The rest of the yard was overgrown with odd knickknacks and figurines, trees and plants. The old woman who lived in the house was a member of the local gardening club but no one could have come to that conclusion by the randomness of the scruffy garden. Gnome could care less about everything else in the garden because for his concern, the only thing he could really see was Flamingo.
This day began like all the rest, although he thought it would some how be different. He thought she’d be gone.
“Hey you!” He shouted. “Why don’t you go back to Florida where you came from?!” Gnome shouted. Deep down he knew he could only hear himself but he still bullied her. What he didn’t know in his world was that Flamingo, and him too for that matter, was not from Florida, but rather a warehouse in Plano, Texas that manufactured tacky garden accessories. Old women who belonged to gardening clubs with tawdry gardens were this manufacturer’s target market.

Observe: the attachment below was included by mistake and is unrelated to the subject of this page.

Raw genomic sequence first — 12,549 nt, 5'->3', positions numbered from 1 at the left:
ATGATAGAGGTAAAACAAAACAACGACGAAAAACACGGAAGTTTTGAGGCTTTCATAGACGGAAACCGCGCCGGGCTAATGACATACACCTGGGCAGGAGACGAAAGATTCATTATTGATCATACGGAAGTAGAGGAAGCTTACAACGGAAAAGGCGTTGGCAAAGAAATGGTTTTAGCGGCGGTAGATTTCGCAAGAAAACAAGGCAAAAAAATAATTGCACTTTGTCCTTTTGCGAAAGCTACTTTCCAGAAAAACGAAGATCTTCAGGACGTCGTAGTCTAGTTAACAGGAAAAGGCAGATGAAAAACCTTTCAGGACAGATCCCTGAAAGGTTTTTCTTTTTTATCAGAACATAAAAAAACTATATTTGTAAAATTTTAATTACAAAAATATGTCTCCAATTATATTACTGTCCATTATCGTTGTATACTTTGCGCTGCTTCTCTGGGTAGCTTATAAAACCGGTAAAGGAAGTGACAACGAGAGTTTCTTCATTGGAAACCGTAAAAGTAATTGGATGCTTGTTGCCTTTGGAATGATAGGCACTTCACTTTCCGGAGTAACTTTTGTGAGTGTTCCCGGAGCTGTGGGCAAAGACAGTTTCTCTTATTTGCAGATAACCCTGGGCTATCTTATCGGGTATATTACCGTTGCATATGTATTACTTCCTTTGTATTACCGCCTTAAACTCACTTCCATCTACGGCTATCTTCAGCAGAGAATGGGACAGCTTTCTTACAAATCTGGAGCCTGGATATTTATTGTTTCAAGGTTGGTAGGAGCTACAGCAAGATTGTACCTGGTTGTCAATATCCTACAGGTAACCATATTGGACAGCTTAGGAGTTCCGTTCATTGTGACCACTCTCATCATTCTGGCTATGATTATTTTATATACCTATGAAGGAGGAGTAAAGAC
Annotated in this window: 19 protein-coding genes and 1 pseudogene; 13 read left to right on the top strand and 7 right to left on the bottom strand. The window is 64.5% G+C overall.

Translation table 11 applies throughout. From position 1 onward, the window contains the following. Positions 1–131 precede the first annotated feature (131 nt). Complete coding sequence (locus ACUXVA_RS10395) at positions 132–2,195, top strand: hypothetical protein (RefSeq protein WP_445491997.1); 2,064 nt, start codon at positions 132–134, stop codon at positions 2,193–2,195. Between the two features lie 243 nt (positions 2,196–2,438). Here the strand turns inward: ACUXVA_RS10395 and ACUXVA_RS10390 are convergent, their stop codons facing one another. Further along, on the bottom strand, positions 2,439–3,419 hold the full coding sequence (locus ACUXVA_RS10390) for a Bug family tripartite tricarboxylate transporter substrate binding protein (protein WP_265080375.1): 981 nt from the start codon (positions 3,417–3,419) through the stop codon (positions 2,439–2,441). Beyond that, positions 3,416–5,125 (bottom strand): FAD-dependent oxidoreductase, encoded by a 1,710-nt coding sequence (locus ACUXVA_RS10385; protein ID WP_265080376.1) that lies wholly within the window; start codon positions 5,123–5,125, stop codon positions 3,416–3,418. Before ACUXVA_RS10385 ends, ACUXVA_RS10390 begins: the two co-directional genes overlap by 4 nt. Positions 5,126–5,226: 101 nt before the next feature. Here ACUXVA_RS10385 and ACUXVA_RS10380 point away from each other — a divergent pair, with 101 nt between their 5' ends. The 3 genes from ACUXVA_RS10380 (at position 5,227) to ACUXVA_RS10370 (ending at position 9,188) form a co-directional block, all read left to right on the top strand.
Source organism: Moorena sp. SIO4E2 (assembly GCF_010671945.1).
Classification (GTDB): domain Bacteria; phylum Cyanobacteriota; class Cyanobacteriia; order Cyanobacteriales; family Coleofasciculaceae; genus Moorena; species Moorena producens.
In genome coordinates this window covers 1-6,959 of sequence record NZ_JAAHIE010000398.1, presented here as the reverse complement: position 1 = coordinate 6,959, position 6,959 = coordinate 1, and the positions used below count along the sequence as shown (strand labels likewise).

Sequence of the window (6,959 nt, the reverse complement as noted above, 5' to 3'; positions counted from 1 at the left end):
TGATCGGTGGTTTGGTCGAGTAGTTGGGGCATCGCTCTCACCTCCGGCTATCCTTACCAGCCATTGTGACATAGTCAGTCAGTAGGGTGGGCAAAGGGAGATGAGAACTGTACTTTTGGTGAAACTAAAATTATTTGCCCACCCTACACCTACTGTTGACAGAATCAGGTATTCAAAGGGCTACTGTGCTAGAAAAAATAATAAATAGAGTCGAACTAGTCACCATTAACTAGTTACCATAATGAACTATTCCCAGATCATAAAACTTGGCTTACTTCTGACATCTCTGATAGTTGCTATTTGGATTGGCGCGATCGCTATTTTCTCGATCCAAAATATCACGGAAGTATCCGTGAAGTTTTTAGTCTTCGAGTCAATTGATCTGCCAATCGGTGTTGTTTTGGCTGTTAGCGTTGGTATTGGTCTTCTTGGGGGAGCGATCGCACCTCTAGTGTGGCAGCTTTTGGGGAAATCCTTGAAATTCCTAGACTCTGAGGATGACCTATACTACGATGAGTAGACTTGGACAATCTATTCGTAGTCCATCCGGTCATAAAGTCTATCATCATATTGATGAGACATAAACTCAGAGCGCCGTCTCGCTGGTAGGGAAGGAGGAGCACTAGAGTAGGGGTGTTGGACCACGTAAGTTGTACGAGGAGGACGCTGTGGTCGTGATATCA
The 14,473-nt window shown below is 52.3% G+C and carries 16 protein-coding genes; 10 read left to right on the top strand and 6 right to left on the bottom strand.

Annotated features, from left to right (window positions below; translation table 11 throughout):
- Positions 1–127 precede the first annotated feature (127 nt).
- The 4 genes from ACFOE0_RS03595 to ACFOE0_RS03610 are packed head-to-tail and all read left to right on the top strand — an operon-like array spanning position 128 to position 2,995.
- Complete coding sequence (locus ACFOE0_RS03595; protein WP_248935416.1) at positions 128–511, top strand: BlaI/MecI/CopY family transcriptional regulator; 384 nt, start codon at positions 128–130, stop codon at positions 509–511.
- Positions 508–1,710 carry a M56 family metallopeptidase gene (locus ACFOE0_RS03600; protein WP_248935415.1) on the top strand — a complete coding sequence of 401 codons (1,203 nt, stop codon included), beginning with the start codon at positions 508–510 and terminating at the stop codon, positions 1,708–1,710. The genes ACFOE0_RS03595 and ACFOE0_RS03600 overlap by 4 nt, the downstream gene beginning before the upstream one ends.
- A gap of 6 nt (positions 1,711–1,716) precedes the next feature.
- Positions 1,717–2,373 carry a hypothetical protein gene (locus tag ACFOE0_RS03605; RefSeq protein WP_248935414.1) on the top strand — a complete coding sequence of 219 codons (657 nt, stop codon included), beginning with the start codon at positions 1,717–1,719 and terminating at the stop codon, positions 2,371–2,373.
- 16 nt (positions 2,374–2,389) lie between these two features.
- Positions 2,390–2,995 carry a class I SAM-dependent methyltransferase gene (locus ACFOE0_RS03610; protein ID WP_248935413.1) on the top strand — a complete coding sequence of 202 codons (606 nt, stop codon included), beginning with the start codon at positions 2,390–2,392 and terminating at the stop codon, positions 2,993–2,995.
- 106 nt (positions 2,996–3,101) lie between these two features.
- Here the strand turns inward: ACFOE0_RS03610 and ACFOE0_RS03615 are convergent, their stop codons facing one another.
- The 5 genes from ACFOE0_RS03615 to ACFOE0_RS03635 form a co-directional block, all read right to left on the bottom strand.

Gnome heckled Flamingo in this manner every morning. He had heard the old man next-door yell at some kids in a gruff, authoritative voice from time to time and they ran away in fear. Gnome figured it might work to scare away this bird, but it never did. Still, he tried.
“There are no shrimp in that pond Pinky! You’ll turn white soon!” He chortle and cackled and cracked himself up, and took great pride in his terrible torments to her. But she never moved, which just seemed to aggravate him more.
Just before noon, the mailman came up the walkway. “Just on time,” Gnome said in a friendly manner. “What do you have today for us?”
The mailman dropped a package on the doorstep, shoved a pile of mail in the slot in the door and bounced back down the flagstone way without a word.
“Errrr, what a schmuck,” grumbled Gnome.